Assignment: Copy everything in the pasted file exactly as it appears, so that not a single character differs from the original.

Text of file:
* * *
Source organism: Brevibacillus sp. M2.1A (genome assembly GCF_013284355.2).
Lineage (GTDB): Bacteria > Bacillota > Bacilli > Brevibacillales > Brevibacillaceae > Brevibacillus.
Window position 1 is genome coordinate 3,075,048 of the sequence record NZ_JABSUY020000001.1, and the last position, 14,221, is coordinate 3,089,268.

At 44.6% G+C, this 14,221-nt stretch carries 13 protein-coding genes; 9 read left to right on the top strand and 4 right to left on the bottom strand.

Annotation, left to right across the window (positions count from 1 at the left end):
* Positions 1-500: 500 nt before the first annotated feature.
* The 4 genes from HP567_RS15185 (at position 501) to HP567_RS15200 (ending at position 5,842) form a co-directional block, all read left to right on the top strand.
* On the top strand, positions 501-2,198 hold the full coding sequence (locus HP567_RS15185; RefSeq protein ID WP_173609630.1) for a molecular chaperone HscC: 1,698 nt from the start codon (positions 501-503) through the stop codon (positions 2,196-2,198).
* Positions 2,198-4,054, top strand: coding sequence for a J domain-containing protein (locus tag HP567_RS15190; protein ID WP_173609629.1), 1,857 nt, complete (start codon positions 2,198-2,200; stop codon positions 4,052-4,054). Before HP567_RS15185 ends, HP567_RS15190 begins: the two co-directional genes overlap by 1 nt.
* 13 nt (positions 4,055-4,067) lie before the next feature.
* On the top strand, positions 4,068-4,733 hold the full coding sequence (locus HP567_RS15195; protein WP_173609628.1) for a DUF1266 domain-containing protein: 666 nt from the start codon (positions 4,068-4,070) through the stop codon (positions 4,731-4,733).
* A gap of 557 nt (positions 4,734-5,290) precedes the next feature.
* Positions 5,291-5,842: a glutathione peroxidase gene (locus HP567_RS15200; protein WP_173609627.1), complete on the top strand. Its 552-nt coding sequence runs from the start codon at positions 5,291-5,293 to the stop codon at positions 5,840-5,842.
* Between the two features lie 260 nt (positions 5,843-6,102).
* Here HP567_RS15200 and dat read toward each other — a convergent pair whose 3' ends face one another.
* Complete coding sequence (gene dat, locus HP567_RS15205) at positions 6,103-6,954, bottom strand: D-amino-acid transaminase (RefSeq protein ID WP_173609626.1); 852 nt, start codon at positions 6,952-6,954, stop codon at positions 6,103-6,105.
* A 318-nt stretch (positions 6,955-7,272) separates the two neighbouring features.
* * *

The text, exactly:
Source organism: Brevibacillus sp. M2.1A (genome assembly GCF_013284355.2).
Lineage (GTDB): Bacteria > Bacillota > Bacilli > Brevibacillales > Brevibacillaceae > Brevibacillus.
Window position 1 is genome coordinate 3,075,048 of the sequence record NZ_JABSUY020000001.1, and the last position, 14,221, is coordinate 3,089,268.

At 44.6% G+C, this 14,221-nt stretch carries 13 protein-coding genes; 9 read left to right on the top strand and 4 right to left on the bottom strand.

Annotation, left to right across the window (positions count from 1 at the left end):
* Positions 1-500: 500 nt before the first annotated feature.
* The 4 genes from HP567_RS15185 (at position 501) to HP567_RS15200 (ending at position 5,842) form a co-directional block, all read left to right on the top strand.
* On the top strand, positions 501-2,198 hold the full coding sequence (locus HP567_RS15185; RefSeq protein ID WP_173609630.1) for a molecular chaperone HscC: 1,698 nt from the start codon (positions 501-503) through the stop codon (positions 2,196-2,198).
* Positions 2,198-4,054, top strand: coding sequence for a J domain-containing protein (locus tag HP567_RS15190; protein ID WP_173609629.1), 1,857 nt, complete (start codon positions 2,198-2,200; stop codon positions 4,052-4,054). Before HP567_RS15185 ends, HP567_RS15190 begins: the two co-directional genes overlap by 1 nt.
* 13 nt (positions 4,055-4,067) lie before the next feature.
* On the top strand, positions 4,068-4,733 hold the full coding sequence (locus HP567_RS15195; protein WP_173609628.1) for a DUF1266 domain-containing protein: 666 nt from the start codon (positions 4,068-4,070) through the stop codon (positions 4,731-4,733).
* A gap of 557 nt (positions 4,734-5,290) precedes the next feature.
* Positions 5,291-5,842: a glutathione peroxidase gene (locus HP567_RS15200; protein WP_173609627.1), complete on the top strand. Its 552-nt coding sequence runs from the start codon at positions 5,291-5,293 to the stop codon at positions 5,840-5,842.
* Between the two features lie 260 nt (positions 5,843-6,102).
* Here HP567_RS15200 and dat read toward each other — a convergent pair whose 3' ends face one another.
* Complete coding sequence (gene dat, locus HP567_RS15205) at positions 6,103-6,954, bottom strand: D-amino-acid transaminase (RefSeq protein ID WP_173609626.1); 852 nt, start codon at positions 6,952-6,954, stop codon at positions 6,103-6,105.
* A 318-nt stretch (positions 6,955-7,272) separates the two neighbouring features.